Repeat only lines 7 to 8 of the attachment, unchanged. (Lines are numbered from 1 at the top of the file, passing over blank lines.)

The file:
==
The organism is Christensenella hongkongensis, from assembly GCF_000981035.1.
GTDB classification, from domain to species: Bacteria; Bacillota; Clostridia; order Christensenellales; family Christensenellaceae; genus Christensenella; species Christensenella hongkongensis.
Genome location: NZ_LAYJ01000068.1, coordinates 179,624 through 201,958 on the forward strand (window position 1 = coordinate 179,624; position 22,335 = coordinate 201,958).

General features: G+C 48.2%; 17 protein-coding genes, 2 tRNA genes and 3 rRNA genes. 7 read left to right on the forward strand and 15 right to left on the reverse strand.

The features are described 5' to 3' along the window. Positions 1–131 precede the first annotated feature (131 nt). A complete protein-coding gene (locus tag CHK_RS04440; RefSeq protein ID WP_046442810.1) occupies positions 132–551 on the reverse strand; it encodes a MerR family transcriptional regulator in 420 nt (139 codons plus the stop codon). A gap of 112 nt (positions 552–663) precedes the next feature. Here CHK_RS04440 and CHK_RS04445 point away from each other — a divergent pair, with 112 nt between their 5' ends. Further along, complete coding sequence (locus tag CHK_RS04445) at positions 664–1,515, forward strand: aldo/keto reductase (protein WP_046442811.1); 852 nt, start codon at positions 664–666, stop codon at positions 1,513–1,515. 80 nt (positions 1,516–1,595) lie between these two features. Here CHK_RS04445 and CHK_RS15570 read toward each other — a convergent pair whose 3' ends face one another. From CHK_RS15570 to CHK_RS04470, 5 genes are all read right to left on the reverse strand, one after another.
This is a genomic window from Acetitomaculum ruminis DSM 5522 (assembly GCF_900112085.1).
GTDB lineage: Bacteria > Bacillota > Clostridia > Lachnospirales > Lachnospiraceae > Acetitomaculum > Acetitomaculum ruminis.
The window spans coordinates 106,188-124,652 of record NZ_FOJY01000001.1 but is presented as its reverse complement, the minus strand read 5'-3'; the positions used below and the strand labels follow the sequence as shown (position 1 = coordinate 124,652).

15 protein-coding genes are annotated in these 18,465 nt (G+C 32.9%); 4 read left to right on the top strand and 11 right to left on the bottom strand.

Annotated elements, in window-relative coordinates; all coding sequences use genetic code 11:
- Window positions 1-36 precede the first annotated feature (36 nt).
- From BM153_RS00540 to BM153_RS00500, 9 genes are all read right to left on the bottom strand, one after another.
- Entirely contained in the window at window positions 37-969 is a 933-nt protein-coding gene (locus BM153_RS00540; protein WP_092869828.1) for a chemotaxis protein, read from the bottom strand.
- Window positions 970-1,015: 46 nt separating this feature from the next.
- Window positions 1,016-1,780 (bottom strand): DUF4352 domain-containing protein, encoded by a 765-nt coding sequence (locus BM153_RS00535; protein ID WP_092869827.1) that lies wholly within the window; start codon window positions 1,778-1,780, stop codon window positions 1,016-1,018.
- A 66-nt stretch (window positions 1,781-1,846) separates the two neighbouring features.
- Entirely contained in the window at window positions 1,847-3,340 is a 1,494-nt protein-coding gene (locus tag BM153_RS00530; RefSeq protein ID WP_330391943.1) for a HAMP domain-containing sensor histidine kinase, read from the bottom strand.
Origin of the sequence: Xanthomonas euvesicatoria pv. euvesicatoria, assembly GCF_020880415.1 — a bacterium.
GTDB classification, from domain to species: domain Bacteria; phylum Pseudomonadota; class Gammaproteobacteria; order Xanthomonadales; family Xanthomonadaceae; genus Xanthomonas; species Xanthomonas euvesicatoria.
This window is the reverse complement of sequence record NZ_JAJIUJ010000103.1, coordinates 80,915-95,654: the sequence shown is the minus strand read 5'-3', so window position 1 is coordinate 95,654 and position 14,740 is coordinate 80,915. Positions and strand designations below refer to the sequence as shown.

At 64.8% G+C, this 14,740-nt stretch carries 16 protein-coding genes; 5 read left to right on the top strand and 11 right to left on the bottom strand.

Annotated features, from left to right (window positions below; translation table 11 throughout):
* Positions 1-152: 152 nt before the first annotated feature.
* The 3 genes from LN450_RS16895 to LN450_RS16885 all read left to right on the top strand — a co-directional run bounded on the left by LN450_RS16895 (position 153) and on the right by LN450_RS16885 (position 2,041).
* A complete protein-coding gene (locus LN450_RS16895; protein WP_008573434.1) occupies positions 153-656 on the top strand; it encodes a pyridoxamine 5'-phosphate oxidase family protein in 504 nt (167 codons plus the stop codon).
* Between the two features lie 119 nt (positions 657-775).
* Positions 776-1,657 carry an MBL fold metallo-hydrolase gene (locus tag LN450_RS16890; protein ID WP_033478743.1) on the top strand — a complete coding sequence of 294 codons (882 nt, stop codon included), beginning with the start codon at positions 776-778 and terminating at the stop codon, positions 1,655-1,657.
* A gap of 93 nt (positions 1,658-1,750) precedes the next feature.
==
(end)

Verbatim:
GTDB lineage: Bacteria > Bacillota > Clostridia > Lachnospirales > Lachnospiraceae > Acetitomaculum > Acetitomaculum ruminis.
The window spans coordinates 106,188-124,652 of record NZ_FOJY01000001.1 but is presented as its reverse complement, the minus strand read 5'-3'; the positions used below and the strand labels follow the sequence as shown (position 1 = coordinate 124,652).